The box commands me to bake them at 350 for 20 to 25 minutes. Microwaving is not recommended, you lazy assholes. I assume microwaving them would result in a lovely mess of molten cheese and completely mushy fillo. I always obey the box.

I only cooked four out of the 12 that come in the box. I thought that would showcase my delicate feminine appetite, until I read the back of the box and saw that the suggested serving size is two. I guess that is why they are Hors d’whatevers and not a Hungry Man dinner. Of course, the back of the box also suggests that you can turn them into a light meal. Whether or not they imply that the suggested serving size of two is a light meal (anorexic ladies, I’m looking at you!), or that the whole box of 12 is a light meal (bulimic ladies, I’m looking at you!), I haven’t a clue. But I’m going to stand behind my choice of four and not get neurotic about what kind of meal portion choice I’m making.

Athens Hors d'oeuvres Chipotle Cheese Black Bean Fillo Done

Not quite as lively as the front of the box would indicate, but that’s to be expected. The top of the cheese looks shriveled, but the fillo cups are crisp and crunchy, holding up quite nicely. The smell is cheesy, the kind of processed cheese odor that wafts off of your typical microwaved nacho cheese sauce.

They taste disappointingly generic. The crunch of the fillo is a nice contrast to the squishy cheese, but make sure you have a plate, because if you’re not going to eat it in one bite, the flaky dough is going to go flying everywhere when you bite into it. I’ll halfheartedly back up their claims of “zesty”, but their enticing description on the front of the box pretty much ends there, in terms of validity. The cheese filling could be pretty much any other cheese filling from any other frozen food product. When I think chipotle, I think smoky, and there’s no hint of that. The lime and cilantro are also disappointingly absent from the party. I’ll give the bell peppers some credit, if only because there was a hint of that “zesty” in there, just enough to keep it from tasting like bland cheese filling. I actually thought I caught a hint of black bean, so I broke off some of the fillo to eat on its own, but the fillo itself was flavorless. It’s possible they added some black bean flavoring to the cheese itself, which gave it just a hint of depth.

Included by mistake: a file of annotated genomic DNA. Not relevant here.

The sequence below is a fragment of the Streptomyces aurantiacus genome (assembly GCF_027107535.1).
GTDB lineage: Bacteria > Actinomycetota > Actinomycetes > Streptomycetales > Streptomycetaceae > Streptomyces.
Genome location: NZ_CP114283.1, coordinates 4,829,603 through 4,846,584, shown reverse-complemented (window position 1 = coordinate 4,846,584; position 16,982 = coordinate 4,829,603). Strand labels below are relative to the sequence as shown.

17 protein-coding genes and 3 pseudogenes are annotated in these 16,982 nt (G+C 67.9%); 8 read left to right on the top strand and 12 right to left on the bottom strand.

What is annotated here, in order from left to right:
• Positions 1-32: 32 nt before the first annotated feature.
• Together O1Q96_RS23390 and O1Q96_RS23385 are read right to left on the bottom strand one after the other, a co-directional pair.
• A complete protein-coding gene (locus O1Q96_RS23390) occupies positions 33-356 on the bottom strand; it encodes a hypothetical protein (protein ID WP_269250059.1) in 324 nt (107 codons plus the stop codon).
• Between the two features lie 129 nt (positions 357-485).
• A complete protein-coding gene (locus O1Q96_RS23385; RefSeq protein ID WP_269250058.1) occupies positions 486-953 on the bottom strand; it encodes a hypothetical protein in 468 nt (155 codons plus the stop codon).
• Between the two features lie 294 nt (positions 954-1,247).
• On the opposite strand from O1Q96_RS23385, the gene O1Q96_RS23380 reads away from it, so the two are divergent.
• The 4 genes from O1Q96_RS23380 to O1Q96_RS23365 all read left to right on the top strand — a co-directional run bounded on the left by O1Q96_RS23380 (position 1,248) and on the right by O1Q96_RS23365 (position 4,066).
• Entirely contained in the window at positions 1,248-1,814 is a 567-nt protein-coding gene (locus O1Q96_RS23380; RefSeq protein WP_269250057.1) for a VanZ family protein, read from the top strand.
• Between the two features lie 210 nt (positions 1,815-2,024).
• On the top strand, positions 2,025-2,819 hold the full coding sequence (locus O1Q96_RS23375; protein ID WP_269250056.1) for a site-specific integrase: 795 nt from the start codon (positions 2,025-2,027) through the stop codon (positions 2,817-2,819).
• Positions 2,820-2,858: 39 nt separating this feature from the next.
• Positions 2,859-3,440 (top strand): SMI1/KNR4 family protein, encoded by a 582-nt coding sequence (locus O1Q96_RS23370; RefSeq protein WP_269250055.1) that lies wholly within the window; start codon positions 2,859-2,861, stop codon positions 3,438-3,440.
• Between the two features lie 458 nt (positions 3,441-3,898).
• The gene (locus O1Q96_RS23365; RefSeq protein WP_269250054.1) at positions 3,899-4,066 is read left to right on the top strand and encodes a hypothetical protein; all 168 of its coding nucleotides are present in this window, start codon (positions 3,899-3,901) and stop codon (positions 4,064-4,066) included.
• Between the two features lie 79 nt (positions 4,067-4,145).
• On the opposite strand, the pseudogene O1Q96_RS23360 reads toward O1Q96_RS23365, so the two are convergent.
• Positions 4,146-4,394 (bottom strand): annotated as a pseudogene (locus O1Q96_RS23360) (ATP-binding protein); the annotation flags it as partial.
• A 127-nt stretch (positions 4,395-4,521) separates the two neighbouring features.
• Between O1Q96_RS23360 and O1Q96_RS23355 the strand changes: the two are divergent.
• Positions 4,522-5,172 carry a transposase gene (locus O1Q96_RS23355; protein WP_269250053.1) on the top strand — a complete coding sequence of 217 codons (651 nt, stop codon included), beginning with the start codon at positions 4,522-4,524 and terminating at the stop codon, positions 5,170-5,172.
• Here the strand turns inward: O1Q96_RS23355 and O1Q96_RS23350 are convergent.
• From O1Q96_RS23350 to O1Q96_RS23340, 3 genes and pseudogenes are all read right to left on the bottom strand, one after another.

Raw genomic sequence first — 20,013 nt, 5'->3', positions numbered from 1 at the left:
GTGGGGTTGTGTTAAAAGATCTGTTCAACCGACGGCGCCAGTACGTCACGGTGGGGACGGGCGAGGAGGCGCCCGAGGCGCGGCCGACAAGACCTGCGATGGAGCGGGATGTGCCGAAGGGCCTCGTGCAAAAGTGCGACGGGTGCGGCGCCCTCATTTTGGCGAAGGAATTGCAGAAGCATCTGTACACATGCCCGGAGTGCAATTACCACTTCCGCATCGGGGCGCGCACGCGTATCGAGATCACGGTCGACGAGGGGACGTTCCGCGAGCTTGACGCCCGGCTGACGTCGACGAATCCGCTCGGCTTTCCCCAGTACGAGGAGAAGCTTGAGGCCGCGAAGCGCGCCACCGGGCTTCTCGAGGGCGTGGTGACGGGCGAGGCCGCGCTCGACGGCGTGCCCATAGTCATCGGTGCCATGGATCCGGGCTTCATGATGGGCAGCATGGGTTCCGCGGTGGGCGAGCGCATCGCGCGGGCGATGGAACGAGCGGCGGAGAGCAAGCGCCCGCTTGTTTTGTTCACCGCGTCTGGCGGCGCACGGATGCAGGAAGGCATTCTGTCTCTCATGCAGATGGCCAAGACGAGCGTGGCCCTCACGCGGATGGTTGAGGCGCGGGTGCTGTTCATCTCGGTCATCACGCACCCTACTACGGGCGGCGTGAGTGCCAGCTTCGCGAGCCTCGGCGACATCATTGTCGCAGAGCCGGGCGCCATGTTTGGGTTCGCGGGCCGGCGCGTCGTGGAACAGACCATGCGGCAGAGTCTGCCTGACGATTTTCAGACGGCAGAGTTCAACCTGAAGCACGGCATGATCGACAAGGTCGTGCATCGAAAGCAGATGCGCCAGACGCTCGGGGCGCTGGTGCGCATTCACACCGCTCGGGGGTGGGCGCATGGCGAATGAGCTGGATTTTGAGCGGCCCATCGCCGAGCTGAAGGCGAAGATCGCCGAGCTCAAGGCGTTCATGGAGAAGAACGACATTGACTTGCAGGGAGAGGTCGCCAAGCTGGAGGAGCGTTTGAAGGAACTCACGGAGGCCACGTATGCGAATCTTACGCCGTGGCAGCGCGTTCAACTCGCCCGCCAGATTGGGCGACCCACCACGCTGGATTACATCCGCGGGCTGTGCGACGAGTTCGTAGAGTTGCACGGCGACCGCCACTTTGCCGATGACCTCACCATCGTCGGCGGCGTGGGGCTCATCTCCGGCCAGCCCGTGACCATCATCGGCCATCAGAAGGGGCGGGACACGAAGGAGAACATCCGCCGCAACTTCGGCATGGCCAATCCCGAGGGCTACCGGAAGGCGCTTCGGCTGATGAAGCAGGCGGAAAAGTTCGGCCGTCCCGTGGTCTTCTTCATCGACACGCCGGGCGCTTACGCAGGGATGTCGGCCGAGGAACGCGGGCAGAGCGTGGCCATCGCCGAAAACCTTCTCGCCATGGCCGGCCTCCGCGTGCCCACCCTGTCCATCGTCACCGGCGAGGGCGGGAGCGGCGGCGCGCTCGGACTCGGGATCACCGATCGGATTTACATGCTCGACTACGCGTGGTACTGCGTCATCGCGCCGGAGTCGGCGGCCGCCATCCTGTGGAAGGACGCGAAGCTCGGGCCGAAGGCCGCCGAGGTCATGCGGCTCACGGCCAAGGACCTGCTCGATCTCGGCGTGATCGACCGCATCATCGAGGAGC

Basically, Athens Hors d’oeuvres Chipotle Cheese in Black Bean Fillo Shells are more of a mindless junk food than an elegant Hor that you can present to all your guests at your elegant dinner party. Something you can pop into the oven and eat 20 minutes later while you sit in front of the TV and watch reruns of Three’s Company. Squishy cheese in a crunchy shell; it’s not good, it’s not bad, it’s just something you eat at 1pm on a Saturday to tide you over until it’s time to order a pizza. You could substitute a dozen other frozen appetizers and get the same result – I ate something, it had an okay flavor, now my stomach will shut up for a couple of hours.

  • Score: 2.5 out of 5 Hors
  • Price: $5.79
  • Size: 12 pieces (5.9 oz.)
  • Purchased at: Albertsons #980
  • Nutritional Quirks: Ingredients contain chipotle powder, lime juice, cumin, cilantro, and black bean powder, yet none can be tasted.